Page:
After a couple of weekends, they had filled 14 bushel baskets with containers. But before they took them to the dealer, Flint wanted to learn more about bottles, preparing for the negotiation with the dealer.

"I became addicted," Flint said of the research, which involved extensive reading about their history and questioning people he trusted.

Unfortunately, what he discovered wasn't promising.

"There wasn't a good one in the bunch," he said.

Still, the experience didn't dissuade Flint from pursuing antiquing. He continued expanding his repertoire, gleaning knowledge from books and experts in Shaker and Early American furniture. When he wasn't working jobs in construction, manufacturing or advertising, he spent time as a picker, or "a dealer's dealer." Early American paintings and Shaker furniture were his specialty.

"I would almost know ahead of time who was going to buy what," Flint said.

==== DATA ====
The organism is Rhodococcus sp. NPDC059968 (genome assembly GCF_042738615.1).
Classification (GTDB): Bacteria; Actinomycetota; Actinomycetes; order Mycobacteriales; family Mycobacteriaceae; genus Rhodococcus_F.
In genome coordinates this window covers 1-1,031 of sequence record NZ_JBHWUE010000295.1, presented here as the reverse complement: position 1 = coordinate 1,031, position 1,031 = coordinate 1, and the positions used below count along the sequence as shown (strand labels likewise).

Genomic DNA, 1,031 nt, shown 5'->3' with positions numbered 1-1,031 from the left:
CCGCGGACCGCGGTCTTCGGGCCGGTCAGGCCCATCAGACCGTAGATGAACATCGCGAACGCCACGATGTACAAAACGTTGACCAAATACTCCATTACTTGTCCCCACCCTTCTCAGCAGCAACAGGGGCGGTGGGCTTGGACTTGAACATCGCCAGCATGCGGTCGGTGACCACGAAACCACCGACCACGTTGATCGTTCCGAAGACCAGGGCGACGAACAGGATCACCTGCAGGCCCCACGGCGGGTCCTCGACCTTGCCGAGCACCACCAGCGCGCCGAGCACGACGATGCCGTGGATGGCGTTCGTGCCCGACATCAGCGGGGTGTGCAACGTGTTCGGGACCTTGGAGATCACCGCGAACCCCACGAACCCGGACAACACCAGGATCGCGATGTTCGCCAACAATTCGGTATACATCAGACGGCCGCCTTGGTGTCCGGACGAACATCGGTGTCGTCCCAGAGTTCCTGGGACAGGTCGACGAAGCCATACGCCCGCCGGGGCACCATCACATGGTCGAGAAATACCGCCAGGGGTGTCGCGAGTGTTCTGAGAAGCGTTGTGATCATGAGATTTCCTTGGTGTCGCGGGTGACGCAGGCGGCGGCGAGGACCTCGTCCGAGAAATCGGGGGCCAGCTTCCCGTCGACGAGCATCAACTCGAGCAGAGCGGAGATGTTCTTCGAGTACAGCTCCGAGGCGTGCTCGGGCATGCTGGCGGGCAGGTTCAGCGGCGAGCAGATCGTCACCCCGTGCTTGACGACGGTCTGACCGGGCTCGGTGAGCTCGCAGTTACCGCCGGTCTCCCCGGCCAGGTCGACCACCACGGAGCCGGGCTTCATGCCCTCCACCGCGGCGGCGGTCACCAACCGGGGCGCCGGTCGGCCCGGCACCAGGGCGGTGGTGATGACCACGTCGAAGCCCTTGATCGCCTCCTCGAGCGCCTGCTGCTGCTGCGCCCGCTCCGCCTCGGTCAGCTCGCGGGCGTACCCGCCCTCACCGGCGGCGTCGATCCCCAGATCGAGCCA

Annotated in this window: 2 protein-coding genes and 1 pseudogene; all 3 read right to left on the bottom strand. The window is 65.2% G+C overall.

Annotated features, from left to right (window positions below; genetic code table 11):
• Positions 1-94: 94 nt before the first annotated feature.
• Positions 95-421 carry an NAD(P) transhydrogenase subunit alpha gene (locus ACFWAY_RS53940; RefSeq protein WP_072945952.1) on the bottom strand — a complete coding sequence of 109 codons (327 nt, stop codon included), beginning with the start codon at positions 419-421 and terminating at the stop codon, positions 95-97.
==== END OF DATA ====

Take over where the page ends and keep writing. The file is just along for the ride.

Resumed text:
After 11 years of picking, he wanted his own shop. He moved into the downstairs space of a Lenox gift shop without looking at any other locations. Big mistake.

"I almost closed my doors because I had such a hard time making a go of it," he said, noting that antiques collectors often "hate" gift shops and, consequently, never bothered to enter the building once they arrived.

However, Flint's store had quality items, and a national advertising campaign eventually yielded some customers. Forty-two years and several properties later, Charles Flint Fine Art & Antiques Gallery in Lenox now has two floors of antiques. A corner of his upstairs room is currently devoted to bottles. He said that while people who buy and sell antiques don't need to be students of history to enjoy it, those who do may appreciate it more.

"People that are interested in history also have a tremendous respect for objects that survived against all odds, and that would be painting and antiques, folk art, whatever," he said.

And they may actually be able to discern the difference.